Judge Brett Cullum holds no malice towards any particular destination.
Our review of Malice in Wonderland (1985), published December 12th, 2011, is also available.
DJ Felix Chester: "Circles. Circles. We all move in circles."
Malice in Wonderland is a pretty common title including several films and even a Snoop Dogg CD. Seems quite a few people have come up with this subtle play on the children's story name by adding one letter. This retelling of Alice in Wonderland brings the tale up to date with an American law student (Maggie Grace, Lost) running through London's colorful criminal underground. She's all set to meet junkies, whores, and mobsters while being led by a cab driver with a lucky white rabbit's foot named Whitey (Danny Dyer, Dead Man Running). The twist here is that Alice is a poor little rich girl who can't quite remember who she is—thanks to being hit by Whitey's black cab at the start of the film. She takes pills from strangers, and whoosh she's in Wonderland, where everybody is heading to a party for a mobster just getting out of jail. Meanwhile her rich daddy, believing she has been kidnapped (like Grace was in Taken), has put out a ten million dollar reward for her safe return. Director Simon Fellows is known for low budget action films starring the likes of Jean Claude Van Damme and Wesley Snipes after their prime, so this modern twist turns the Carroll literary classic into an action oriented crime drama. It works, in a strange way, and oddly enough feels more faithful to the book than it ever should have.
The acting is pretty good with two strong leads that take us through the journey. Maggie Grace replaced The O.C. star Mischa Barton during preproduction, and she makes for a solid and stable Alice. She's curious, but not too lost—even with the amnesia. You never feel like she's merely a damsel in distress, but someone savvy enough to eventually figure out what this Wonderland means. Danny Dyer does his cockney criminal routine well, and he creates good chemistry with Grace. Together they hold the narrative together and make the journey good goofy fun. It reminds me a bit of Martin Scorsese's After Hours melded with the Alice in Wonderland tale we all know, because it has that sense of a city at night being a playground. The only downside to the film is that a city at night feels a little empty and not quite frenetic enough to be a Wonderland that we're used to. It sometimes feels too flat, but the colorful characters often make up for it.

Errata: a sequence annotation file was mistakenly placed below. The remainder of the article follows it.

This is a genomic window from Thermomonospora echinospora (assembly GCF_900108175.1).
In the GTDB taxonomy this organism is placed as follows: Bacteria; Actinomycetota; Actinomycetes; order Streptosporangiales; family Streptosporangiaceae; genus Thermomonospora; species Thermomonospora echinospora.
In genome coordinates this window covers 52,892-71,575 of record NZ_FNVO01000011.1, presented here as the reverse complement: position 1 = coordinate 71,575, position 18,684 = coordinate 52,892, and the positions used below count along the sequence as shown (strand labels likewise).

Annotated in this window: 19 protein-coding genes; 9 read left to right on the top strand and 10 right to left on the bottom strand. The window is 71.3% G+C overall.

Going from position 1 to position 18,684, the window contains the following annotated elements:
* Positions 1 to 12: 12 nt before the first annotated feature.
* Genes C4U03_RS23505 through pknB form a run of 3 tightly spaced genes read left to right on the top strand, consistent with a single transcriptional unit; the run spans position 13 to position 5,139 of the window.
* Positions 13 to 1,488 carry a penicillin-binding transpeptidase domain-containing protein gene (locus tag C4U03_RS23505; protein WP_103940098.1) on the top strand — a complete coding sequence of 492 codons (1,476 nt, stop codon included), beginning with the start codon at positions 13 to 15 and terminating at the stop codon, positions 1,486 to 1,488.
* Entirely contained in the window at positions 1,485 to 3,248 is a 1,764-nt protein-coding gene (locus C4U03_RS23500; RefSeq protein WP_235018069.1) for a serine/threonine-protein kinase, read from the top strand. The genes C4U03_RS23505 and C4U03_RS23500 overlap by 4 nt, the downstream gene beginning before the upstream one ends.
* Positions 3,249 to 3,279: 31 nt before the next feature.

Alice updates have been all the rage ever since Tim Burton decided to release his trippy 2010 version in theaters, and this one makes it straight to DVD just in time to cash in on the craze. The widescreen transfer is good with solid colors and excellent black levels, a crucial aspect since Wonderland is basically London at night lit only by neon. Strangely the picture does not appear to be anamorphically enhanced which might be because director Simon Fellows shot in a wider ratio than most independent films. The five channel surround mix concentrates on the dialogue nicely, and cranks in alternative music in-between the Lewis Carroll inspired chatter. Extras boil down to a ten minute "making of" feature which is only informative thanks to a sit-down with Grace. There is also a photo gallery.
I liked this version of an oft-told tale, and mainly because I am a fan of city life and the shady side of London. It's a nice twist, and I loved seeing Maggie Grace create a more headstrong Alice than we're used to. The DVD has a good transfer and a decent extra in the "making of" featurette. I wish we had more to clarify the vision and separate Malice in Wonderland from the Snoop Dogg CD. But something tells me he might approve, since they went all "gansta" with it.
Guilty of taking a children's classic and putting it through a Guy Ritchie filter.
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Scales of Justice
Studio: Magnolia Pictures
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